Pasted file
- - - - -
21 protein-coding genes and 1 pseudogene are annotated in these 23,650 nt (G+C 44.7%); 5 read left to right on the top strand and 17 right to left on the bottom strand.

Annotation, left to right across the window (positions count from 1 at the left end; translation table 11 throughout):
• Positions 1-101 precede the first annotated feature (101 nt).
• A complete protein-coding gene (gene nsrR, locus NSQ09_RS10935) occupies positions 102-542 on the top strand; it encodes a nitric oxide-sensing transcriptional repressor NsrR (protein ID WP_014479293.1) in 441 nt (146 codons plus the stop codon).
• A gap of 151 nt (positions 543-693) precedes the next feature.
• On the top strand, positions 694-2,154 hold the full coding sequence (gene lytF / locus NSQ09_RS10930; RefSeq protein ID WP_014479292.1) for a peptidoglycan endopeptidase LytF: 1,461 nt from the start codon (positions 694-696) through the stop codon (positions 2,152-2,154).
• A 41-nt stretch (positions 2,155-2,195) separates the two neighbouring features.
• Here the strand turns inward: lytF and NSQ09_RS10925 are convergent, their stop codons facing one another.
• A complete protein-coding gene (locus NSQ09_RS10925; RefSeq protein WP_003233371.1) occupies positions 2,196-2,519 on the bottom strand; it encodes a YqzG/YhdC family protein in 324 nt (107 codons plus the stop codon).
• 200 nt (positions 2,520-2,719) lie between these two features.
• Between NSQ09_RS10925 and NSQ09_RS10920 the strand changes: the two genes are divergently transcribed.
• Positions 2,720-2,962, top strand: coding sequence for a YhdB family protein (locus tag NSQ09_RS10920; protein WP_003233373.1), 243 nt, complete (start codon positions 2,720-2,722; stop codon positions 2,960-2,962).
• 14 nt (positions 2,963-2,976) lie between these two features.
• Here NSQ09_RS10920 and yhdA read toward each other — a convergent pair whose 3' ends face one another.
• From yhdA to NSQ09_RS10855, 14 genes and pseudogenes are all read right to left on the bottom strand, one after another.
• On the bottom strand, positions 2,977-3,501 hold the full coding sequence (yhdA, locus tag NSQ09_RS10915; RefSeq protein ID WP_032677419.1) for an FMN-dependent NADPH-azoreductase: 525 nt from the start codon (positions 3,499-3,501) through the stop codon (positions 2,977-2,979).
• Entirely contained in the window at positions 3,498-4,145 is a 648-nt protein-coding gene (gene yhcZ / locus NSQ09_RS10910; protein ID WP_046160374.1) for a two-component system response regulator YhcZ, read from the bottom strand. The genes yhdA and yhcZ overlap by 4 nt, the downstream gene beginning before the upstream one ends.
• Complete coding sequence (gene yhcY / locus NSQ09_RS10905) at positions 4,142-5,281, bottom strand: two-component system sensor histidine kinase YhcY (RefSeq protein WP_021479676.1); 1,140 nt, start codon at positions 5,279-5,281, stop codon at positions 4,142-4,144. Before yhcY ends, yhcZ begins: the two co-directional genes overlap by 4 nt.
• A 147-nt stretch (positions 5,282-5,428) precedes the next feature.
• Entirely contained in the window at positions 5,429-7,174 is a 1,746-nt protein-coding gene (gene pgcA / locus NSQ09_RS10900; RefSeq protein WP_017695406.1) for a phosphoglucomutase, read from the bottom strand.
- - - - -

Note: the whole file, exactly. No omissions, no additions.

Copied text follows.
21 protein-coding genes and 1 pseudogene are annotated in these 23,650 nt (G+C 44.7%); 5 read left to right on the top strand and 17 right to left on the bottom strand.

Annotation, left to right across the window (positions count from 1 at the left end; translation table 11 throughout):
• Positions 1-101 precede the first annotated feature (101 nt).
• A complete protein-coding gene (gene nsrR, locus NSQ09_RS10935) occupies positions 102-542 on the top strand; it encodes a nitric oxide-sensing transcriptional repressor NsrR (protein ID WP_014479293.1) in 441 nt (146 codons plus the stop codon).
• A gap of 151 nt (positions 543-693) precedes the next feature.
• On the top strand, positions 694-2,154 hold the full coding sequence (gene lytF / locus NSQ09_RS10930; RefSeq protein ID WP_014479292.1) for a peptidoglycan endopeptidase LytF: 1,461 nt from the start codon (positions 694-696) through the stop codon (positions 2,152-2,154).
• A 41-nt stretch (positions 2,155-2,195) separates the two neighbouring features.
• Here the strand turns inward: lytF and NSQ09_RS10925 are convergent, their stop codons facing one another.
• A complete protein-coding gene (locus NSQ09_RS10925; RefSeq protein WP_003233371.1) occupies positions 2,196-2,519 on the bottom strand; it encodes a YqzG/YhdC family protein in 324 nt (107 codons plus the stop codon).
• 200 nt (positions 2,520-2,719) lie between these two features.
• Between NSQ09_RS10925 and NSQ09_RS10920 the strand changes: the two genes are divergently transcribed.
• Positions 2,720-2,962, top strand: coding sequence for a YhdB family protein (locus tag NSQ09_RS10920; protein WP_003233373.1), 243 nt, complete (start codon positions 2,720-2,722; stop codon positions 2,960-2,962).
• 14 nt (positions 2,963-2,976) lie between these two features.
• Here NSQ09_RS10920 and yhdA read toward each other — a convergent pair whose 3' ends face one another.
• From yhdA to NSQ09_RS10855, 14 genes and pseudogenes are all read right to left on the bottom strand, one after another.
• On the bottom strand, positions 2,977-3,501 hold the full coding sequence (yhdA, locus tag NSQ09_RS10915; RefSeq protein ID WP_032677419.1) for an FMN-dependent NADPH-azoreductase: 525 nt from the start codon (positions 3,499-3,501) through the stop codon (positions 2,977-2,979).
• Entirely contained in the window at positions 3,498-4,145 is a 648-nt protein-coding gene (gene yhcZ / locus NSQ09_RS10910; protein ID WP_046160374.1) for a two-component system response regulator YhcZ, read from the bottom strand. The genes yhdA and yhcZ overlap by 4 nt, the downstream gene beginning before the upstream one ends.
• Complete coding sequence (gene yhcY / locus NSQ09_RS10905) at positions 4,142-5,281, bottom strand: two-component system sensor histidine kinase YhcY (RefSeq protein WP_021479676.1); 1,140 nt, start codon at positions 5,279-5,281, stop codon at positions 4,142-4,144. Before yhcY ends, yhcZ begins: the two co-directional genes overlap by 4 nt.
• A 147-nt stretch (positions 5,282-5,428) precedes the next feature.
• Entirely contained in the window at positions 5,429-7,174 is a 1,746-nt protein-coding gene (gene pgcA / locus NSQ09_RS10900; RefSeq protein WP_017695406.1) for a phosphoglucomutase, read from the bottom strand.